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Tap-and-Go Payment Systems Rapidly Taking Over

Written by Luke Burgess
Posted January 17, 2020

Cash is dying as a payment system. And I say, "good riddance."

Today, cash is used in less than 30% of U.S. transactions — that's about half as much as it was used just 10 years ago. And within the next 15 years, it's expected that cash will be used in only 10% of transactions.

The main reason for this is, of course, convenience. There is no conspiracy to eliminate cash in some nefarious effort to screw you over. The government has never forced anyone to use digital payments over cash. In fact, it's just the opposite.

There is no federal law that requires businesses to accept cash. However, if someone owes a debt, by law, cash must be accepted. It's explicitly printed on every single U.S. currency note.


For better or worse, cash isn't disappearing because the government wants it that way. Paying with a card is simply faster, and no one wants to walk around with a bunch of change jingling in their pockets.

The Federal Reserve reports the total number of non-cash payments reached 174.2 billion in 2018, an increase of 30.6 billion over 2015, with debit and credit card payments leading the way. The Fed says 75.3% of transactions in 2018 were done with credit and debt cards. Yet while credit and debit card use is still on the rise, don't count on the same cards we use today being the main payment system of the future.

The Tap-and-Go Revolution

The fastest growing payment option today is tap-and-go systems, or contactless payments. These systems use a contactless technology called NFC (near field communication). In payment cards of the future, each will contain an NFC chip and RFID antenna. When you wave them over a point-of-sale terminal, they use radio frequencies and encrypted code to complete the transaction. There’s no need to swipe or sign.

And that's a great thing if your payment card is anything like mine. I need to get a new card at least every two years because the magnetic strip on the back wears out.

You've probably seen these tap-and-go systems all over already. 81% of fast food outlets have already began accepting tap-and-go at the register. Meanwhile 92% of drug stores and pharmacies have adopted the technology.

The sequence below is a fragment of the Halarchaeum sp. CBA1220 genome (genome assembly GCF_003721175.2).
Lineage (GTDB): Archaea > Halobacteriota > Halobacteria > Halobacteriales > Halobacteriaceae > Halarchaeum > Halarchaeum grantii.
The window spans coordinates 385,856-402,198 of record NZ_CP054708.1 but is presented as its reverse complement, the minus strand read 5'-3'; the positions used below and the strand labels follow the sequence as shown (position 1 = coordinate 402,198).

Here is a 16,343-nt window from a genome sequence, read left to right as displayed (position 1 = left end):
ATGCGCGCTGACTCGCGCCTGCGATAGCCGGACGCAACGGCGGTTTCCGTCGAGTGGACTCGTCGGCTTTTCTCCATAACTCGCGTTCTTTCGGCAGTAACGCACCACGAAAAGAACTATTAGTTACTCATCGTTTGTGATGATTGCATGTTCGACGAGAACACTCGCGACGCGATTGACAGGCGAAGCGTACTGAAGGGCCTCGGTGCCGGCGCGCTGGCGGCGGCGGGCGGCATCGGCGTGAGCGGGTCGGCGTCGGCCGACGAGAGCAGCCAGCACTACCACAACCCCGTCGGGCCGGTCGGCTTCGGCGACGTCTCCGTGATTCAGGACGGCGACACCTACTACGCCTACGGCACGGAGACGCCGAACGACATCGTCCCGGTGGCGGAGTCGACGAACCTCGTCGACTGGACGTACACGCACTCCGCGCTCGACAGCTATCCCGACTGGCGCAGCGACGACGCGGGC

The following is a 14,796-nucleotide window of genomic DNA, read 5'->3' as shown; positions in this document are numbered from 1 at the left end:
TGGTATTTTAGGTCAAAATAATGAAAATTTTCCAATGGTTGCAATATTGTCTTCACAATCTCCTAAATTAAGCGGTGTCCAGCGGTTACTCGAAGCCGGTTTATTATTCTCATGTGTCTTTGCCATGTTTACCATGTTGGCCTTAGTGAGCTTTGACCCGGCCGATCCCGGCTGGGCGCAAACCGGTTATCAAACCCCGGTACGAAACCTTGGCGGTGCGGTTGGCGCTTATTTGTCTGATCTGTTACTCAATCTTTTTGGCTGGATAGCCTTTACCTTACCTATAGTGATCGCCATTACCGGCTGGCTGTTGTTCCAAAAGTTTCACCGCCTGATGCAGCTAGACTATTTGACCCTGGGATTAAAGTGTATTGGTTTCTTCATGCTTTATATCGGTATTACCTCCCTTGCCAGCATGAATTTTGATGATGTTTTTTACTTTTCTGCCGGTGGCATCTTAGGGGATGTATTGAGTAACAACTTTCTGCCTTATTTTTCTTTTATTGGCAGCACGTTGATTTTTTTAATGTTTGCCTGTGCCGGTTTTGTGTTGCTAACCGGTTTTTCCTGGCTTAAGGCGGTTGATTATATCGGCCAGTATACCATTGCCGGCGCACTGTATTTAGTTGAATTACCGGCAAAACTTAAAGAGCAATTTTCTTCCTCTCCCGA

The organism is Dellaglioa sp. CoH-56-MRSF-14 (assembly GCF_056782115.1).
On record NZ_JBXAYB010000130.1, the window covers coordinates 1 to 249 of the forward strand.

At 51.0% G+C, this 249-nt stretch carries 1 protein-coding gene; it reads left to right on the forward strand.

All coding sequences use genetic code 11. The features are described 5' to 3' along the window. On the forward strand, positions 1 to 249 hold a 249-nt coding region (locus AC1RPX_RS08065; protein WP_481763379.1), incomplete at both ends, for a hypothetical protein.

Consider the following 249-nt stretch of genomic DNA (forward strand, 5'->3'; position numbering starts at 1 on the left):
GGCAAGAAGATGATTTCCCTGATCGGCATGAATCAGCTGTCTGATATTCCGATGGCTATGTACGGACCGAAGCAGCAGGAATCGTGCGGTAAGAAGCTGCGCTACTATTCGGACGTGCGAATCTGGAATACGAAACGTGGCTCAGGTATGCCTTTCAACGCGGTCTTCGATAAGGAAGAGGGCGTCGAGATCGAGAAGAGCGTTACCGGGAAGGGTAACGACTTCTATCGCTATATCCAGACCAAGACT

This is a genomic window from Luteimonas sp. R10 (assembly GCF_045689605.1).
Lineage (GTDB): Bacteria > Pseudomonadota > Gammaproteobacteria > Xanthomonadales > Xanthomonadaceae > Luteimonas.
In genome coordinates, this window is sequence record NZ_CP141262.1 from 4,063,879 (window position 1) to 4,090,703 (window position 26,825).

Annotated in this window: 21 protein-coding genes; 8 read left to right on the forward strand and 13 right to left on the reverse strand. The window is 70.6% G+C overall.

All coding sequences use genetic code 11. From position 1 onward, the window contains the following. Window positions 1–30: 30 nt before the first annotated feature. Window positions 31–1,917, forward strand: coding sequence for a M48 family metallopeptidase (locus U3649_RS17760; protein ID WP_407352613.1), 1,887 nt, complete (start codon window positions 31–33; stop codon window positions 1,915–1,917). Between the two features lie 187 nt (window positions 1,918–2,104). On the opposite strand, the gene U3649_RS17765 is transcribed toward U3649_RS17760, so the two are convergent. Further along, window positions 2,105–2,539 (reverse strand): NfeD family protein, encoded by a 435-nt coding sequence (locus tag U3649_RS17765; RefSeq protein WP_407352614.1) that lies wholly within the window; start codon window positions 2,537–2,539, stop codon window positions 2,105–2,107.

Costco, for one, introduced tap-and-go last summer. The company couldn't be happier with the results. CFO Richard Galanti said, “For both the customer and us, it’s better because it’s faster. Plus, from a safety standpoint, it’s encrypted and more secure.”

Despite already being adopted by the majority of businesses, tap-and-go payment systems are still in their infancy. But here's how big the opportunity for growth is right now: A.T. Kearney reported in 2018 that just 0.18% of point-of-sale transactions were contactless. That leaves the door wide open for growth, and for investors like you and me, that could mean big money. Fortune magazine reports:

The world of real-time payments is no longer a pipe dream. In many respects, it’s already here — and the financial system is now braced for an unprecedented wave of innovation that will change the way consumers and businesses interact.

That's why investors like Chris DeHaemer are scrambling to position themselves in this growing market. In a new report, DeHaemer says companies involved in the tap-and-go payment market are primed to sweep up billion of dollars in profits. "The possibilities are mind blowing," he says. "Their business model is based on collecting a cut of every digital transaction that comes through their system. My calculations lead me to believe that’s somewhere between a 1% and 2.5% cut on every single transaction."

Now let's do some math...

Let's just use DeHaemer's lowest estimate of what companies will be collecting as their "cut": 1%.

The Federal Reserve reports the total value of non-cash payments in 2018 equaled $97.04 trillion. That means, if tap-and-go payment systems were used by 100% of the U.S. population two years ago, businesses that collect transaction fees from the technology would have raked in $970 billion.

At 2.5%, they would have brought in $2.4 trillion!

Starting to see how big tap-and-go payment systems could be?

I'm not sure if there is a bigger opportunity anywhere else in the market. As I already mentioned, only 0.18% of the population used tap-and-go systems in 2018. Just imagine how much bigger it's going to get from here.

Chris recently made his tap-and-go report available to the public. You can read the entire thing here.

Until next time,
Luke Burgess Signature
Luke Burgess

As an editor at Energy and Capital, Luke’s analysis and market research reach hundreds of thousands of investors every day. Luke is also a contributing editor of Angel Publishing’s Bull and Bust Report newsletter. There, he helps investors in leveraging the future supply-demand imbalance that he believes could be key to a cyclical upswing in the hard asset markets. For more on Luke, go to his editor’s page.

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